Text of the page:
Uber joins with global public transport group to help urban mobility

An Uber car parked on the street of Saint Petersburg, Russia, on 20 June 2017. [Lisa-Lisa/Shutterstock]

The ride-hailing app Uber has joined global public transport association UITP to help improve mobility in the cities, reduce the use of private cars and avoid congestions. The move should also help Uber shed its image of a scandal-hit digital novelty app and become a trusted partner in urban mobility.

“Over the past seven years, we’ve learned a lot about how our users get around in over 600 cities across the globe,” Uber, valued at around $69 billion,  said in a statement.

“But we also know we have a lot to learn from the urban mobility experts. That’s why we are honoured to join the International Association of Public Transport (UITP), which has been representing the interests of public transportation around the world for more than 135 years,” said Uber’s head of transport policy and research, Andrew Salzberg.

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An opinion issued today (11 May) by the EU Court of Justice’s advocate general said that Uber cannot benefit from lax rules under the service directive, seen by the European Commission as the legal basis for the collaborative economy.

The move comes after privacy watchdogs from seven EU countries united to confront Uber over the breach of millions of consumers’ data that the ride-hailing app recently reported. Their investigations of Uber’s potential missteps will remain national-level probes, and the authorities could fine the company separately in each country.

Salzberg said Uber was continuing to look for ways to “strengthen our relationship with the public transportation industry” and aligning the company with public transport authorities was a good way to make Uber a better partner for cities.

Uber, shifting from an earlier aggressive approach to a more collaborative mode under the new CEO Dara Khosrowshahi, pointed to models produced by the OECD’s International Transport Forum, which show that “if all rides on personal cars were converted to shared mobility, we could cut the number of vehicles in a typical city down by 97%.

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“We’d also get enormous decreases in congestion, lower transportation costs, and vastly increased access to jobs and other opportunities for all. That’s the vision we are joining UITP to help build”.

UITP, a global champion of sustainable urban mobility with 1,500 member companies, said it had decided to create a new subsection in its membership called “Digital Platforms” – which will include players that offer access to services or assets such as trip planning tools or ride sharing via the internet.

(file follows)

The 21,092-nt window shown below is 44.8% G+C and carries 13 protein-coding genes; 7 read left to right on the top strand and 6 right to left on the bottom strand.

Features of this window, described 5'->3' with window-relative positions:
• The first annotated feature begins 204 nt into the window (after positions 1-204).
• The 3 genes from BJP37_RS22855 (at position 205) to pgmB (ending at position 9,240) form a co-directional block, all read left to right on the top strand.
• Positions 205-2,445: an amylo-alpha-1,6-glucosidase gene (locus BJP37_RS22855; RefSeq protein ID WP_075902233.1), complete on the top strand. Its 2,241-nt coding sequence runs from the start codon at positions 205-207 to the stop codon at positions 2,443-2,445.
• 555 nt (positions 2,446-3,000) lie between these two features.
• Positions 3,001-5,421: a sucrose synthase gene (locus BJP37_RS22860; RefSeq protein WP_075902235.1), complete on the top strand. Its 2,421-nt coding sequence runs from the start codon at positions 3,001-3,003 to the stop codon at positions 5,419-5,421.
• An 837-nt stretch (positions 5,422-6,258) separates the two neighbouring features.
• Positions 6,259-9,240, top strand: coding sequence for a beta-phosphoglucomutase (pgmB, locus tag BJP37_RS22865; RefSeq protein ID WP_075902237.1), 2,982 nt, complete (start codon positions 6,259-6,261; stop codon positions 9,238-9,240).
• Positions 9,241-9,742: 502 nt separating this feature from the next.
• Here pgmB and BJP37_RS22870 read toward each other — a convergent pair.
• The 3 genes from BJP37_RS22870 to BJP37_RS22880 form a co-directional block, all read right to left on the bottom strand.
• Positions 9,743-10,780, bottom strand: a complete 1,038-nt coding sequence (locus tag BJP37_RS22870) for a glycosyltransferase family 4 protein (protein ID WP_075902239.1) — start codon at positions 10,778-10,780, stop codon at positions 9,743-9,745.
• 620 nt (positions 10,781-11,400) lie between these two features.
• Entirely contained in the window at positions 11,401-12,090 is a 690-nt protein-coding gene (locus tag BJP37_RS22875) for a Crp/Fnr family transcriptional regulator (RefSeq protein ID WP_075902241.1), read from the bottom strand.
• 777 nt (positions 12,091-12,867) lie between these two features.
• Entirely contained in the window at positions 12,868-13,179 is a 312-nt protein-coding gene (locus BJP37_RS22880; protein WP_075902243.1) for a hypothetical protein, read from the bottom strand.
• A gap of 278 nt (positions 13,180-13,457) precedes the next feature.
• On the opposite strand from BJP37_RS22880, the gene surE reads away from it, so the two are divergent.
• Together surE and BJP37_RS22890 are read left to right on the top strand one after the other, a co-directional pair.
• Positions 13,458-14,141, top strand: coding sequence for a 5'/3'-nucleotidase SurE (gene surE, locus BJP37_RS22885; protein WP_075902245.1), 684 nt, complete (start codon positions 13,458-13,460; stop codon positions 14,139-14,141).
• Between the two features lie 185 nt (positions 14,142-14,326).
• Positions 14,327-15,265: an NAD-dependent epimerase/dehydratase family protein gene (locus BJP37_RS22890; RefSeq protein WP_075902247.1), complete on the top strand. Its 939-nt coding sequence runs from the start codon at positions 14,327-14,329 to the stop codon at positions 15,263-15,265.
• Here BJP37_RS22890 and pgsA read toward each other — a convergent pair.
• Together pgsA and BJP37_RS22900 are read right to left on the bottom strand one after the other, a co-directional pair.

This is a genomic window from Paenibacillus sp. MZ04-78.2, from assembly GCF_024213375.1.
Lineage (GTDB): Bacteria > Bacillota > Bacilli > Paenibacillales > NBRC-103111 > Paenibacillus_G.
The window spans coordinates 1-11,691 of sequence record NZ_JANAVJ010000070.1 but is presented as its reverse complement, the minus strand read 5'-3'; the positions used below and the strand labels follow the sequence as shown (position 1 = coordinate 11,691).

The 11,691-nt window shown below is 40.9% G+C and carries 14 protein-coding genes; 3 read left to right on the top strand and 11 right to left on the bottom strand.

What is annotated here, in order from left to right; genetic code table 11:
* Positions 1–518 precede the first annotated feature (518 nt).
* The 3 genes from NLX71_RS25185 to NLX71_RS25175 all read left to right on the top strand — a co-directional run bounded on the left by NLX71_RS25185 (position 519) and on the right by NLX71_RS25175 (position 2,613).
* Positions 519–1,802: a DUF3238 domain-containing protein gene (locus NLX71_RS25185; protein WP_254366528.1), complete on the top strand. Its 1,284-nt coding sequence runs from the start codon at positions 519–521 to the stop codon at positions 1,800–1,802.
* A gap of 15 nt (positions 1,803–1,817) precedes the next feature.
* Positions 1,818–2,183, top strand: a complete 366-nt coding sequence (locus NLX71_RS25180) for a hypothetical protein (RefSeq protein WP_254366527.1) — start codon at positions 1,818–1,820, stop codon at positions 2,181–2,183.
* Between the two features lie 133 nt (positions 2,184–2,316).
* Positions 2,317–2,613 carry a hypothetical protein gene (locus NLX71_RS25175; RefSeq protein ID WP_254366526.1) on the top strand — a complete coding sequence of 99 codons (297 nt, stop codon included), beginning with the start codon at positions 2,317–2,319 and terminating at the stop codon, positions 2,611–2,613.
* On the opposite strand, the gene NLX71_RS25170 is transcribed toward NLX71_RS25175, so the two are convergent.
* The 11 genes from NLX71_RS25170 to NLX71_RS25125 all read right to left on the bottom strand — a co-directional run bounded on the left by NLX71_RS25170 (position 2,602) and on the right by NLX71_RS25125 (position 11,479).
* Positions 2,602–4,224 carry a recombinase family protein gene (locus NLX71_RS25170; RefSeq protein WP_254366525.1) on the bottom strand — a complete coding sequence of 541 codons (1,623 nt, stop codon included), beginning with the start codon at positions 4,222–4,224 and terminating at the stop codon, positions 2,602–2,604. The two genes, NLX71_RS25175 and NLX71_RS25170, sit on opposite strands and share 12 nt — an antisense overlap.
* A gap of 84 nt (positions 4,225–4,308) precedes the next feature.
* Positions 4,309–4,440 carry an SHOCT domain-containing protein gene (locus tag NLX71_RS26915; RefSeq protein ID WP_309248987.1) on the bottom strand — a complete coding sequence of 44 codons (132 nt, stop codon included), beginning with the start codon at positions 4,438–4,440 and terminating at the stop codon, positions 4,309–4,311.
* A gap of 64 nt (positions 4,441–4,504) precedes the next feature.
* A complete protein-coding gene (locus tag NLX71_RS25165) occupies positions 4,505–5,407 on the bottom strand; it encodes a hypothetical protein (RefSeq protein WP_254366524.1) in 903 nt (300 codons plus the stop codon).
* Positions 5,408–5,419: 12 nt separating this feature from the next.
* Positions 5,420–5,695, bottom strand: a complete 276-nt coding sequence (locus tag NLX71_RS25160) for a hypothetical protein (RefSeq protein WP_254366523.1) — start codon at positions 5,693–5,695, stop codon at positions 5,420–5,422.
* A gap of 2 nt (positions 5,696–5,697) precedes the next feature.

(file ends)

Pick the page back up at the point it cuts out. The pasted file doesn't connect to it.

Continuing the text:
The new subsection will include online digital platforms that facilitate access to services via a B2B (business to business), B2C (business to customer) or P2P (peer to peer) connection.  The newcomers include companies such as Uber, Door2Door, Citymapper, Moovel, Via, Grab, Ola, Yandex, 99 and Upstream, “reflecting the rapidly changing urban mobility sector”, UITP said.

in sync with Uber’s new approach, European cities are also stepping up efforts on shared mobility, aiming to reduce traffic jams and pollution while generating the most profitable business in this field on the planet. In 2015, companies working on shared mobility in Europe generated around €5.1 billion.

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European cities are stepping up their efforts on shared mobility to reduce traffic jams and pollution while generating the most profitable business in this field on the planet.

But the business could increase 20 times and reach €100 billion in 2025, according to some estimates, as more and more companies and cities are getting on board.

Uber said continued funding and expansion of high-capacity, high-frequency systems like metros or light rail lines were the most efficient way to transport a large number of people in cities.

But it added it had growing evidence that on-demand mobility providers like Uber itself can make those rapid transit systems even more effective, by seamlessly connecting riders to their final destination and encouraging shared travel rather than invidividual cars.

“We’ve seen that in places as different from one another as Los Angeles and London.”

“There’s an enormous opportunity to improve our transportation system if we can convert more rides from personal cars to shared modes of travel.”

We’ve already been developing partnerships with different transport authorities and cities. By joining UITP, we want to further extend and deepen this dialogue with public transport operators everywhere,” Uber said.

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Concerns that sharing schemes do not deliver a net reduction in car use are not supported by evidence, writes Greg Archer. Now, digitisation and the sharing economy provide an opportunity to reduce the number of vehicles in our cities even further, he contends.

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